P171 Immune-mediated diseases (IMID) and COVID-19: results from an observational retrospective multicenter study

Calviño Suárez, C.(1);Dos-Santos, R.(2);Baston-Rey, I.(1);Montero, F.J.(3);Ferreiro-Iglesias, R.(1);Marin-Jimenez, I.(4);Gonzalez, C.M.(3);Perez-Pampin, E.(2);Barreiro-de Acosta, M.(1);

(1)University Hospital Santiago De Compostela CHUS, Department of Gastroenterology- IBD Unit, Santiago De Compostela, Spain;(2)University Hospital Santiago De Compostela CHUS, Department of Reumathology, Santiago De Compostela, Spain;(3)Gregorio Marañón Hospital, Department Reumathology, Madrid, Spain;(4)Gregorio Marañón Hospital, Department Gastroenterology, Madrid, Spain


The novel coronavirus emerged in 2019 in Wuhan has caused a global pandemic of coronavirus disease (COVID-19). Immune-mediated diseases (IMID), as inflammatory arthritis or inflammatory bowel disease (IBD), have some special implications due to their pathogenesis and treatments. Some treatments employed in IMID are now being used in the treatment of severe COVID-19. There still exists controversy about IMID behavior and its complications. Our aim was to assess COVID-19 severity in IMID patients and its prognosis predictors.


An observational retrospective multicenter study was performed in two Spanish Hospitals (University Clinical Hospital in Santiago de Compostela and Gregorio Marañón Hospital). Patients were selected if they were diagnosed of an IMID (rheumatoid arthritis, psoriatic arthritis, espondyloarthritis, ulcerative colitis and Crohn’s disease) and had COVID-19 infection between February and April 2020. Demographic, clinical, analytical and treatment data were collected.  Stata 15.1 was used to perform statistical analysis.


91 patients were included. 55 suffered from a rheumatic disease and 36 suffered  IBD. Univariable analysis reached age, comorbidity, female gender, flu vaccine, arthropathy, basal csDMARD, pneumonia and basal CRP as potential predictors of non-severe (absence of death, respiratory insufficiency, intensive care unit admission or sepsis) COVID-19 disease (p < 0.2). After multivariable analysis, only female gender (OR 4.60 [CI95% 1.00, 21.2] p=0.050), lower age (OR 0.94 [CI95% 0.88, 1.00] p=0.042) and lower basal levels of CRP (OR 0.87 [CI95% 0.77, 0.97] p=0.010) were predictors for non-severe disease (p < 0.005). Mean time of healing (symptoms solved in outpatient and hospital discharge in admitted) from COVID-19 was 13.8 days (SD 16.3). Univariable analysis showed arthropathy, COVID-19 symptomatic and basal GC dose as potential predictors of higher time-to-healing from COVID-19 disease (p < 0.2). After multivariable analysis, only lower GC basal dose predicts higher time-to-healing (OR -1.83 [CI95% -2.81, -0.84] p=0.001).11 patients deceased because of SARS-CoV-2 infection. Univariable analysis reached age, basal csDMARD, pneumonia and basal CRP as potential predictors of COVID-19 mortality (p < 0.2). After multivariable analysis, only higher age was a predictor for mortality (OR 1.14 [CI95% 1.04,1.25] p=0.006).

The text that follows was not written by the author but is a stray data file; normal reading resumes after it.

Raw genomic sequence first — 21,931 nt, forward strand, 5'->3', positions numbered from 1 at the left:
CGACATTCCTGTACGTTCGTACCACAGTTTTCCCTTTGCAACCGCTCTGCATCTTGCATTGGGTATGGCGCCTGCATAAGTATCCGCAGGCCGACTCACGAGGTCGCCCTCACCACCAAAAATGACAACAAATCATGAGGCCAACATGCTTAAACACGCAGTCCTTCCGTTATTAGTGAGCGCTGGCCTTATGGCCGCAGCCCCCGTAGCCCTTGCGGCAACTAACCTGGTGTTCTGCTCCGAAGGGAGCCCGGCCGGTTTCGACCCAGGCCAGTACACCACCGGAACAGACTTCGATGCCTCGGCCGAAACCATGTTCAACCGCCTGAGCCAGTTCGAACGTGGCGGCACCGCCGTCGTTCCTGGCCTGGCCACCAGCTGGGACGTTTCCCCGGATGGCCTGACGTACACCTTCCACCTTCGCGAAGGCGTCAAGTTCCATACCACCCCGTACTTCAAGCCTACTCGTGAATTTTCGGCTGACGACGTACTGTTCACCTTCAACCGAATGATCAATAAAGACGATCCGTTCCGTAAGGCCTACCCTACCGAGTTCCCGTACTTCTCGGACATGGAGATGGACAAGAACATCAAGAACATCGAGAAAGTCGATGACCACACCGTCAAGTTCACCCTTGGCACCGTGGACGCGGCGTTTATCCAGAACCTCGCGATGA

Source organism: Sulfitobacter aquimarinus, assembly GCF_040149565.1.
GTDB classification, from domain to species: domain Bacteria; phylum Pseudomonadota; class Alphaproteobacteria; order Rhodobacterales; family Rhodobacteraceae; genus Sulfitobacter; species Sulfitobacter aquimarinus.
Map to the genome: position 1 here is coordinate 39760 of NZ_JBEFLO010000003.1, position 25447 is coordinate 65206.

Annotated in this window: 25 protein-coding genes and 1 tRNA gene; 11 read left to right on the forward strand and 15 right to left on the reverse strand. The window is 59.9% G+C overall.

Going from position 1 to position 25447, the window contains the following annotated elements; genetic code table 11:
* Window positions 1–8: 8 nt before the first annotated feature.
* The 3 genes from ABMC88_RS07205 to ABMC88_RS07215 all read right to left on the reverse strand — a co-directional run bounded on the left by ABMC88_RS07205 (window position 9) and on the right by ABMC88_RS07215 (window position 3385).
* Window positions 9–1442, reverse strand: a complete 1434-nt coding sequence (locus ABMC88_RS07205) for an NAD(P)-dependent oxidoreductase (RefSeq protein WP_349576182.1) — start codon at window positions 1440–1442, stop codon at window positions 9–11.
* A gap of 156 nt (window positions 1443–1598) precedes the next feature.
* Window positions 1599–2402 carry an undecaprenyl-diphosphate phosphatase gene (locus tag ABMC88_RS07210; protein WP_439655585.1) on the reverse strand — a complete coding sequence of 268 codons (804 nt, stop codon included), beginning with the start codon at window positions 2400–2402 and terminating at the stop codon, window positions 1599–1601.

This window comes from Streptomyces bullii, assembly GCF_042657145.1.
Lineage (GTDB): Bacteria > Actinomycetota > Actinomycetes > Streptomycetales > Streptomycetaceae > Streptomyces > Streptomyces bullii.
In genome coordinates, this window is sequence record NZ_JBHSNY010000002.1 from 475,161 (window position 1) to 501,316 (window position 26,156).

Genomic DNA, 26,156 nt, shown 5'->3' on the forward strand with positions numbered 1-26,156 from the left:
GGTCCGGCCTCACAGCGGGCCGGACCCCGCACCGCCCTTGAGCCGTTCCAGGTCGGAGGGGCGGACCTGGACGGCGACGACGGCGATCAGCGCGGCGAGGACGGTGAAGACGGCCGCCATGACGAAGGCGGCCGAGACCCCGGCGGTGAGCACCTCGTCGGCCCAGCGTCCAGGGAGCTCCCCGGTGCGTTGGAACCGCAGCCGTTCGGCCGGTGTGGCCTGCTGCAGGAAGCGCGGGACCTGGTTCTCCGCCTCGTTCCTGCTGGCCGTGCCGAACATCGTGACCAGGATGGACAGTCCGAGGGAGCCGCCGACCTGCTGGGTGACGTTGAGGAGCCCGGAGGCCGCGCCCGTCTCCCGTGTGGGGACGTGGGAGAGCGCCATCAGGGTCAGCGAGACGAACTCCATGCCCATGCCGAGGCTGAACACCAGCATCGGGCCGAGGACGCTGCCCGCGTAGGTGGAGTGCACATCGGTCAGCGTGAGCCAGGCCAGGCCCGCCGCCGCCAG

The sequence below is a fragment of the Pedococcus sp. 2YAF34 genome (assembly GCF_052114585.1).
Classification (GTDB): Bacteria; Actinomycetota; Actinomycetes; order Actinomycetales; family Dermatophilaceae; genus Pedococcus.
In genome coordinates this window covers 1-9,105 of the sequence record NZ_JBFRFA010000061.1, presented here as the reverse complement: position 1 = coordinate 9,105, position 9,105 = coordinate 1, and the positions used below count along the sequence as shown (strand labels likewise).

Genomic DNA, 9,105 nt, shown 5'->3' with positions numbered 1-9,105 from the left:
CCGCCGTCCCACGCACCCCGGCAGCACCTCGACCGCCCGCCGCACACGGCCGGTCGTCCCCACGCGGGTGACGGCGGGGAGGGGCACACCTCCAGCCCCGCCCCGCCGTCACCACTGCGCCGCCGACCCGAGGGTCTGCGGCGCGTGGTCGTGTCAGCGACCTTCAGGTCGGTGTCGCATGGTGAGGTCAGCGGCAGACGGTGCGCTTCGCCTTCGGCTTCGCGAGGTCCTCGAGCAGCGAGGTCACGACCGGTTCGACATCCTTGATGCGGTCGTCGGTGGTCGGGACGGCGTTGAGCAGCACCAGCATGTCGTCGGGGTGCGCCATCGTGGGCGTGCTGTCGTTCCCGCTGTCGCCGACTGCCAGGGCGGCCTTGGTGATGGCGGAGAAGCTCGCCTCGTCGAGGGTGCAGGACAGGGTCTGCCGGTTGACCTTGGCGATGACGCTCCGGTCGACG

IMID patients showed similar predictors of mortality than general population involving COVID-19. Immune-modulating agents did not seem to overshadow the prognosis of COVID-19 infection. Female gender, lower age and lower basal CRP is associated with mild COVID-19 disease as well higher age points out the worst prognosis. Even that, each case should be individualized.